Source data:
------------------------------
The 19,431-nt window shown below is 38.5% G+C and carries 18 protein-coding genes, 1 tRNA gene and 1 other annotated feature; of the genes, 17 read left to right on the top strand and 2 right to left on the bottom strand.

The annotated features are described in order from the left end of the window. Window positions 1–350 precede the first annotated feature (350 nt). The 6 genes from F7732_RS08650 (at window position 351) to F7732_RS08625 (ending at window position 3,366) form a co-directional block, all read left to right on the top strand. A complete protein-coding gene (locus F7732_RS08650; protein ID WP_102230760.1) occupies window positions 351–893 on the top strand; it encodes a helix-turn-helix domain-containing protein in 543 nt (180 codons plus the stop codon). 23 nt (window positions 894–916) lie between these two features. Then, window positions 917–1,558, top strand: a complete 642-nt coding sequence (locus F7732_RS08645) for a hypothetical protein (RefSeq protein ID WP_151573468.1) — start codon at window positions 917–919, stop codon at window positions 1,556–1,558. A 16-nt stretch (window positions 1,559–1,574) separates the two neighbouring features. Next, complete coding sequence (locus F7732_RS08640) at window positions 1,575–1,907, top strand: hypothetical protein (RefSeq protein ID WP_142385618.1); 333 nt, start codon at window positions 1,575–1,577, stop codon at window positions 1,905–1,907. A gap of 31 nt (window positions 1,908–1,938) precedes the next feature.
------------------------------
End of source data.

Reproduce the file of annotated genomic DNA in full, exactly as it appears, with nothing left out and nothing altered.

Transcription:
The 19,431-nt window shown below is 38.5% G+C and carries 18 protein-coding genes, 1 tRNA gene and 1 other annotated feature; of the genes, 17 read left to right on the top strand and 2 right to left on the bottom strand.

The annotated features are described in order from the left end of the window. Window positions 1–350 precede the first annotated feature (350 nt). The 6 genes from F7732_RS08650 (at window position 351) to F7732_RS08625 (ending at window position 3,366) form a co-directional block, all read left to right on the top strand. A complete protein-coding gene (locus F7732_RS08650; protein ID WP_102230760.1) occupies window positions 351–893 on the top strand; it encodes a helix-turn-helix domain-containing protein in 543 nt (180 codons plus the stop codon). 23 nt (window positions 894–916) lie between these two features. Then, window positions 917–1,558, top strand: a complete 642-nt coding sequence (locus F7732_RS08645) for a hypothetical protein (RefSeq protein ID WP_151573468.1) — start codon at window positions 917–919, stop codon at window positions 1,556–1,558. A 16-nt stretch (window positions 1,559–1,574) separates the two neighbouring features. Next, complete coding sequence (locus F7732_RS08640) at window positions 1,575–1,907, top strand: hypothetical protein (RefSeq protein ID WP_142385618.1); 333 nt, start codon at window positions 1,575–1,577, stop codon at window positions 1,905–1,907. A gap of 31 nt (window positions 1,908–1,938) precedes the next feature.